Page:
The Canadian Press
OTTAWA–The federal government has announced new measures to protect North Atlantic right whales in the Gulf of St. Lawrence that have been dying from ship strikes and getting caught in fishing gear.
The well-being of the endangered species is of great concern to Canadians, Fisheries Minister Jonathan Wilkinson said Tuesday.
There are believed to be only about 400 right whales left in the world.
“With the tragic loss of six North Atlantic right whales this year, our government is implementing urgent new measures and is taking additional actions to further protect this iconic and endangered species,” Wilkinson said in a statement.
The new protections will include increased aerial surveillance to try to spot the whales in the gulf and extending speed limits for ships east of the current speed-restriction zone, where vessels will have to reduce speed to 10 knots when a right whale is spotted in the area.
Ships travelling in a buffer zone of up to five nautical miles around these areas will also have to slow down if a whale is seen–a doubling of the previous buffer zone of 2.5 nautical miles.
Smaller ships–those longer than 13 metres–will now also be subject to the speed restrictions, where previously only ships over 20 metres were affected.
Six North Atlantic right whales have died in eastern Canadian waters since early June. No deaths were recorded last year in Canadian waters, but 12 right whales were found dead in 2017, mainly from ship strikes and entanglements.
Last week, The Canadian Press reported that previous measures taken to protect North Atlantic right whales in the Gulf of St. Lawrence from being struck by ships and getting caught in fishing gear were not going far enough, according to a federal scientific review.
Speed restrictions and fishing-zone closures have lowered risks that the endangered whales will be harmed, but dangers remain–especially in the waters outside protected zones.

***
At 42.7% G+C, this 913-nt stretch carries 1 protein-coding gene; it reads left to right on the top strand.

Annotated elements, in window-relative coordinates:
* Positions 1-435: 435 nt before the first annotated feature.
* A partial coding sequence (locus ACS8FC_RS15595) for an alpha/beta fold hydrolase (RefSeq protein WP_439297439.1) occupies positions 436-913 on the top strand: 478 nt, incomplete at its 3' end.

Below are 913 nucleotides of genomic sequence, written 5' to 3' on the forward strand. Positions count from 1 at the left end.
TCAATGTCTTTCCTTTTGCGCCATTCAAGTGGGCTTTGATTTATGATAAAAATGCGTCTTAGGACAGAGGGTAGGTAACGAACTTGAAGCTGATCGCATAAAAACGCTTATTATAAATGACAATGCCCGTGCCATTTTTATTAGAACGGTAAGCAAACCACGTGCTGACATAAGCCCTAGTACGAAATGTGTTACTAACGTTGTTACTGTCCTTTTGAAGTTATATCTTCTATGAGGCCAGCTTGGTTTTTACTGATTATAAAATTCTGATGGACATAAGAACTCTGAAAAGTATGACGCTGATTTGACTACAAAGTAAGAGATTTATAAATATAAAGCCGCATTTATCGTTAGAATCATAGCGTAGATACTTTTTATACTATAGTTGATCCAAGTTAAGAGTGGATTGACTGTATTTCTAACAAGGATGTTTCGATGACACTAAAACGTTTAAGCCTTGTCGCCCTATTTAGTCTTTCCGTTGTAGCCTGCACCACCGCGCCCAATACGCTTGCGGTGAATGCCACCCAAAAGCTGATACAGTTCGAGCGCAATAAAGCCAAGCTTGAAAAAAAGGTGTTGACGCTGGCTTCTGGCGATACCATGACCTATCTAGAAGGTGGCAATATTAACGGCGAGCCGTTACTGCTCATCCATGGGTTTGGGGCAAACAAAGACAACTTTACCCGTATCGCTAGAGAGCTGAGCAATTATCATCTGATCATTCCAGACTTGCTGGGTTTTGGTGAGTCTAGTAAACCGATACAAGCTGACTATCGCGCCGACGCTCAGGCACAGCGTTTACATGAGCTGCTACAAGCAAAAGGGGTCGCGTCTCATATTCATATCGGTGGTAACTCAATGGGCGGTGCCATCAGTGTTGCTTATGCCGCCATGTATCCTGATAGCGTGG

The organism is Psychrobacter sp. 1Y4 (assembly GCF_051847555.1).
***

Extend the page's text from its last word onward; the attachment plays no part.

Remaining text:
Ships have been spotted speeding up just ahead of slow-down zones, which significantly increases mortality risk to the whales, according to the national study.
The scientists who completed the review also raised concerns about the size of the slowdown zone being reduced in 2018 in an area north of Anticosti Island, an especially risky area for vessel strikes.
This, coupled with limited monitoring of the whales in some of these areas, prompted calls for increased surveillance.
Further shipping-related restrictions are now being implemented after three deaths this year have been preliminarily attributed to vessel strikes, said Transport Minister Marc Garneau.
“These (new) measures build on those I had recently announced,” Garneau said.
“The government of Canada remains committed to taking every action necessary to help protect this important species including those initiatives contained in the oceans protection plan and the whales initiative.”
In addition to the six deaths this year, a further three whales are currently entangled in the southern waters of the gulf and efforts are underway to free them.
To reduce future entanglements in fishing gear, the trigger to close a fishery is being adjusted so that if even one right whale is spotted anywhere in the gulf, all non-tended fixed-gear fisheries will be closed for 15 days in addition to existing fishery closures in the gulf.
Major fixed-gear fisheries in the southern Gulf of St. Lawrence were closed for the season on June 30.
Some fisheries do remain open, but the federal fisheries department says the scale of fixed-gear fishing activity will decrease.
Money is also being dedicated to enhance monitoring and conservation efforts and to beef up the response program that attempts to free marine mammals in distress, including disentangling North Atlantic right whales from fishing gear.
These new measures are in effect as of 12:01 a.m. July 9.
Because North Atlantic right whales cross international waters, Canadian officials will also be seeking to meet with counterparts in the United States to explore joint measures to address risks faced by the whales.